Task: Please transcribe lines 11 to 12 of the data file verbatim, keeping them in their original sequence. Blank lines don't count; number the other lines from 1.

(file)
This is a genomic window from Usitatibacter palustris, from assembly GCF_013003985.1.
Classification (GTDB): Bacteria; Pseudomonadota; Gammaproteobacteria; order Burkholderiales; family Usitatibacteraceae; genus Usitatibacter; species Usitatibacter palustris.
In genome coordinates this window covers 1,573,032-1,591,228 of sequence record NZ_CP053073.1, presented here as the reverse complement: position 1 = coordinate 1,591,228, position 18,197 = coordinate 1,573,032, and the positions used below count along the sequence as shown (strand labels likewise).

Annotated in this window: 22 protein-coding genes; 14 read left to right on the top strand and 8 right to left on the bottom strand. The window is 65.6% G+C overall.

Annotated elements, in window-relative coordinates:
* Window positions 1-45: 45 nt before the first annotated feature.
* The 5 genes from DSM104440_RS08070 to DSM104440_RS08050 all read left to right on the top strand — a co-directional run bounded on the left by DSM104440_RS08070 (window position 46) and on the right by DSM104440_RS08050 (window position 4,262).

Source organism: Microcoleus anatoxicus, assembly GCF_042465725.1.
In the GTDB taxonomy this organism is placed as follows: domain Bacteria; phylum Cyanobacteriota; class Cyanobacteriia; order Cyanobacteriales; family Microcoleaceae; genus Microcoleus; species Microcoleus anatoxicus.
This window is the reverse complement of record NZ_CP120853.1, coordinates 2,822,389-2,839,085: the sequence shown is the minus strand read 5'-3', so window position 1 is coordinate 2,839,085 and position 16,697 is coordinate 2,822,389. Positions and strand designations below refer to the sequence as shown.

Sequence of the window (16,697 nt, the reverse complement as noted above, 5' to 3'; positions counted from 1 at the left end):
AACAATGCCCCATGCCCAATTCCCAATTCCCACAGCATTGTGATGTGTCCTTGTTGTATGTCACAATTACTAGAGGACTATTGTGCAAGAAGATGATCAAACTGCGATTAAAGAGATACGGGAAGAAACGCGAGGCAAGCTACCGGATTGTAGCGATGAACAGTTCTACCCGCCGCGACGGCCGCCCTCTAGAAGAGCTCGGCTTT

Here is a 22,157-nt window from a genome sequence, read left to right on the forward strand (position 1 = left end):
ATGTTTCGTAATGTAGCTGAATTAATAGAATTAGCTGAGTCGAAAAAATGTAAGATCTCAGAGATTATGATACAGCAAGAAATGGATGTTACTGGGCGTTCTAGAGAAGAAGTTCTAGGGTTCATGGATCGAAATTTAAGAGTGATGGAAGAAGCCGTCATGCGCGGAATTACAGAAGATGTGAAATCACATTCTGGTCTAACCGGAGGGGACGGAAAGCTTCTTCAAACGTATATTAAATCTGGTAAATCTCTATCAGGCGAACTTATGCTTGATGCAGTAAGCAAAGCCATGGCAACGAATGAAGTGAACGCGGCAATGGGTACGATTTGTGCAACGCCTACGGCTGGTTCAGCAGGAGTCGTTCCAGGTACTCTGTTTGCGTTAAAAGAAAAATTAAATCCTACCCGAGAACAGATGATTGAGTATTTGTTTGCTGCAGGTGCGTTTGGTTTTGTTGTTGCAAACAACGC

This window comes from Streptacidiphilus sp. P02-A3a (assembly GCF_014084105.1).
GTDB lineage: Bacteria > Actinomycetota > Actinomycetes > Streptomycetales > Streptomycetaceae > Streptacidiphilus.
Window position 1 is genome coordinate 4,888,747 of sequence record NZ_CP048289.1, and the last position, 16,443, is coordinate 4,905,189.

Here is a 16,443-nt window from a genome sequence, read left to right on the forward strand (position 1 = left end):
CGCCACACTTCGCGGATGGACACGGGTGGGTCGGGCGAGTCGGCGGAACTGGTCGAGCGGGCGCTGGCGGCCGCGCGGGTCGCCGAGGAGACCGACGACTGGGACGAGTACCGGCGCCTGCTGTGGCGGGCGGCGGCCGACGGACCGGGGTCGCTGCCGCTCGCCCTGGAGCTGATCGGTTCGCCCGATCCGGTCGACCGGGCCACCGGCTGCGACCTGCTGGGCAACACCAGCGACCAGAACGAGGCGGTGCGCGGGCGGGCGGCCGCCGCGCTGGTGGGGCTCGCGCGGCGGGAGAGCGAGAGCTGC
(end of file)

Sequence of the window (16,697 nt, the reverse complement as noted above, 5' to 3'; positions counted from 1 at the left end):
AACAATGCCCCATGCCCAATTCCCAATTCCCACAGCATTGTGATGTGTCCTTGTTGTATGTCACAATTACTAGAGGACTATTGTGCAAGAAGATGATCAAACTGCGATTAAAGAGATACGGGAAGAAACGCGAGGCAAGCTACCGGATTGTAGCGATGAACAGTTCTACCCGCCGCGACGGCCGCCCTCTAGAAGAGCTCGGCTTT